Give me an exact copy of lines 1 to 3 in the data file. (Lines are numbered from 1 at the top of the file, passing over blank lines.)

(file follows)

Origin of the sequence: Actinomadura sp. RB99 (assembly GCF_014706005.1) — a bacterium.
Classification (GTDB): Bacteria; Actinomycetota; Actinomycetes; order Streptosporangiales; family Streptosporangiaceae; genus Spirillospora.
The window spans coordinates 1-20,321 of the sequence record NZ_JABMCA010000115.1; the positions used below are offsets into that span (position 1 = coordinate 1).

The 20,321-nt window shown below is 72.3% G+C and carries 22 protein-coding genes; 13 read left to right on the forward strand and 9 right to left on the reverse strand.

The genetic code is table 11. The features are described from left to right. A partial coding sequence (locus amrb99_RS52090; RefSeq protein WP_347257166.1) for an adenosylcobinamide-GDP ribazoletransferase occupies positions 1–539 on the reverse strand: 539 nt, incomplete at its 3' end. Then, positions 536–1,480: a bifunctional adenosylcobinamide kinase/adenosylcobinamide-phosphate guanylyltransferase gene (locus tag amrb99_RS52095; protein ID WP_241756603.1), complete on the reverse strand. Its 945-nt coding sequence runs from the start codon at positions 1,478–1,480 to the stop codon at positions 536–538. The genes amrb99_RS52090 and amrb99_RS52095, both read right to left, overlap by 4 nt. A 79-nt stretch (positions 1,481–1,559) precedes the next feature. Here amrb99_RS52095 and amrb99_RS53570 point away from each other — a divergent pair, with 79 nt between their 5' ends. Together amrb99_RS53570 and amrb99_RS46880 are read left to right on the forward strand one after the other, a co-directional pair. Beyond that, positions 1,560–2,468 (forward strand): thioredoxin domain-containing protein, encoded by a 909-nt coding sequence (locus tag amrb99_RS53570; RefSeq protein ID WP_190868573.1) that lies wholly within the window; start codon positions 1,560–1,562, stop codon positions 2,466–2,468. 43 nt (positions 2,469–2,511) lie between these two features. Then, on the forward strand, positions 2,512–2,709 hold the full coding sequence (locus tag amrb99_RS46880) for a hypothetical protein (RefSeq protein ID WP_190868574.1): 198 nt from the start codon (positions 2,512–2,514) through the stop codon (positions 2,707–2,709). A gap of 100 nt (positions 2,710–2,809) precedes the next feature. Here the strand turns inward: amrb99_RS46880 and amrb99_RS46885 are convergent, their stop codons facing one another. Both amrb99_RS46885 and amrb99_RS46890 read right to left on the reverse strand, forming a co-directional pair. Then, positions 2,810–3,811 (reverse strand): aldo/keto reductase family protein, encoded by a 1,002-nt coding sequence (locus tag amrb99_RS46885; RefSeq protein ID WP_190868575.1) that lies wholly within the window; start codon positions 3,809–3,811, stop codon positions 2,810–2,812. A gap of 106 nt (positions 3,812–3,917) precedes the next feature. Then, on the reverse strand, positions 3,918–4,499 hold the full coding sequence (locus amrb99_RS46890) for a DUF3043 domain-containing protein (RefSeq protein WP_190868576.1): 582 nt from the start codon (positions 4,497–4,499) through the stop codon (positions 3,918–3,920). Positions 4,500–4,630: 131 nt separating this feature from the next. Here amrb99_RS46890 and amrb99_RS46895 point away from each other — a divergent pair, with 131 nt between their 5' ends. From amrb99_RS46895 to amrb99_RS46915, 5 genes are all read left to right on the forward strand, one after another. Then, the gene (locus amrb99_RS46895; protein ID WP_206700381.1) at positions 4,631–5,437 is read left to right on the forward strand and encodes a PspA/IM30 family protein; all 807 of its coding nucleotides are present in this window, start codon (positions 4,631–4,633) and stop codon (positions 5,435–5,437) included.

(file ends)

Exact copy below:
Origin of the sequence: Actinomadura sp. RB99 (assembly GCF_014706005.1) — a bacterium.
Classification (GTDB): Bacteria; Actinomycetota; Actinomycetes; order Streptosporangiales; family Streptosporangiaceae; genus Spirillospora.
The window spans coordinates 1-20,321 of the sequence record NZ_JABMCA010000115.1; the positions used below are offsets into that span (position 1 = coordinate 1).